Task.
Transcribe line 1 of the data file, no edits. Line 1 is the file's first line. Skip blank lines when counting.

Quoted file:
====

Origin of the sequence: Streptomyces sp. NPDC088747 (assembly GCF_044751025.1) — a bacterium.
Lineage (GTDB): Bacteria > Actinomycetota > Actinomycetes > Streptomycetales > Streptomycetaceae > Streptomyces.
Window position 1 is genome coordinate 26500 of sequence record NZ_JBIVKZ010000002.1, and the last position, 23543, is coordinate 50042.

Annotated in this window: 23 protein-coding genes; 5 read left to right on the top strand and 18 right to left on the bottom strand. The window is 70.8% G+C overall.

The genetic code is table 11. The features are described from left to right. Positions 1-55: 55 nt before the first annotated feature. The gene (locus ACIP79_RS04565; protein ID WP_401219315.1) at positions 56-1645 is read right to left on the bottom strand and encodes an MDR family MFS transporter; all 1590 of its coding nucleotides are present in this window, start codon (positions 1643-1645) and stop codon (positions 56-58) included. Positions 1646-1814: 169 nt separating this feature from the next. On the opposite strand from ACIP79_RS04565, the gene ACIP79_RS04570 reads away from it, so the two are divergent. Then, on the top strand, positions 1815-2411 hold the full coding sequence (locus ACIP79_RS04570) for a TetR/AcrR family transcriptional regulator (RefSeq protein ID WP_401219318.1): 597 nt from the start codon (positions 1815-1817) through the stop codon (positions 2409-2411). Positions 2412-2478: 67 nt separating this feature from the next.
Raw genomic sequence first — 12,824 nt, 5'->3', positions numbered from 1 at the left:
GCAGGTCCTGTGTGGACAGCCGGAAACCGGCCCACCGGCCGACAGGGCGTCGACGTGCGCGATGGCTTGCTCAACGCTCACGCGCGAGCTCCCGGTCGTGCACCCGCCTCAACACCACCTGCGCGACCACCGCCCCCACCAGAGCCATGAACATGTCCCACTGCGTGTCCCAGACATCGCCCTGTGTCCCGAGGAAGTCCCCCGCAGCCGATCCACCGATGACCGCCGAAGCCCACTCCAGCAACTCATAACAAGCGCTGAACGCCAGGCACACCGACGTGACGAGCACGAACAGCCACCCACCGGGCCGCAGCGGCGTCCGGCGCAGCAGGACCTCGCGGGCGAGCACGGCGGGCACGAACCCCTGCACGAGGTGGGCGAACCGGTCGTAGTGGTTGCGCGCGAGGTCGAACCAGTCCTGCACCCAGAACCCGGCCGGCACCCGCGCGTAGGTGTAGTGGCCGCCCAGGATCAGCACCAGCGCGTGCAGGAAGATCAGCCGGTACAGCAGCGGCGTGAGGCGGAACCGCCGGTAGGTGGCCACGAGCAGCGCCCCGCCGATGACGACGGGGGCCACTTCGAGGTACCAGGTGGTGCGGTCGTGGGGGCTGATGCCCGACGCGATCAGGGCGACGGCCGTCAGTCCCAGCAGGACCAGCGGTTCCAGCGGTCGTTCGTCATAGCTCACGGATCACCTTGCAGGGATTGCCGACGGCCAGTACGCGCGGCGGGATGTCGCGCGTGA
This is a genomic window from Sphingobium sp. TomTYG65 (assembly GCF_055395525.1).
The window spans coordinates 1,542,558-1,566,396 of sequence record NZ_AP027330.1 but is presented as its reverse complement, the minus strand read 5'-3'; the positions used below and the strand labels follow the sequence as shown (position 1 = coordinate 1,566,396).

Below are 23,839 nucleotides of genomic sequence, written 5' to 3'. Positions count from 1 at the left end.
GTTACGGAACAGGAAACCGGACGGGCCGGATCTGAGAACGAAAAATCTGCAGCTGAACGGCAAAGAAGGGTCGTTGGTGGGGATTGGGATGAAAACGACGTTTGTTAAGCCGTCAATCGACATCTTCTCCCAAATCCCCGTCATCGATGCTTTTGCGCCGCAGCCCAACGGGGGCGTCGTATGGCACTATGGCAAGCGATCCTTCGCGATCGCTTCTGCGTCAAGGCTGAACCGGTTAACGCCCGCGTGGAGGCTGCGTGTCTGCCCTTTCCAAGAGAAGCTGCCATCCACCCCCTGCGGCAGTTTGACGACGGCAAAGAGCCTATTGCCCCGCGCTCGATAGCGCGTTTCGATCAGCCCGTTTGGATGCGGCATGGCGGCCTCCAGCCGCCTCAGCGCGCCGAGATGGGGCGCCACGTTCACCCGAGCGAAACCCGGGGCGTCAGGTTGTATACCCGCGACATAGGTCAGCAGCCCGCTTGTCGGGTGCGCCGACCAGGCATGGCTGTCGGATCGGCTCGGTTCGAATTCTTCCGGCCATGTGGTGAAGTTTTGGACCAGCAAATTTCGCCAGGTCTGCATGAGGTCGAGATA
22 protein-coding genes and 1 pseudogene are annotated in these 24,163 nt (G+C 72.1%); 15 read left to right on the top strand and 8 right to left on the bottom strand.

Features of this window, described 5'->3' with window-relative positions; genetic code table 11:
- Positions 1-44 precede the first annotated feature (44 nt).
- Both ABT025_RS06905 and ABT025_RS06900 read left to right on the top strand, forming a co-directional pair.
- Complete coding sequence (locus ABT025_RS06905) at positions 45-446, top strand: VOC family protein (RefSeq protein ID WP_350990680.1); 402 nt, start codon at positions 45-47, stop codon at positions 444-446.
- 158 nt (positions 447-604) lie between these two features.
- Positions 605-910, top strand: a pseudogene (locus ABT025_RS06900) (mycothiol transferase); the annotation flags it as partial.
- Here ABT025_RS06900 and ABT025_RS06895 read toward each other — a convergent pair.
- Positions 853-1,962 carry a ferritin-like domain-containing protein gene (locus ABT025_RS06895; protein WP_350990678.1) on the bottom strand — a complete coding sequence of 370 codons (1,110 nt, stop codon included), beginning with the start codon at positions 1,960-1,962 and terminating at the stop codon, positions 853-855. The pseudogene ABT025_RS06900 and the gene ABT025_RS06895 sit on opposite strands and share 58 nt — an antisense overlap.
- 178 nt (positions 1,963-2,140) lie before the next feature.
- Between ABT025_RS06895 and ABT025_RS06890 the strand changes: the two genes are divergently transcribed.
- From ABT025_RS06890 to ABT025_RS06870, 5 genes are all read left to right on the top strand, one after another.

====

Origin of the sequence: Streptomyces sp. NPDC088747 (assembly GCF_044751025.1) — a bacterium.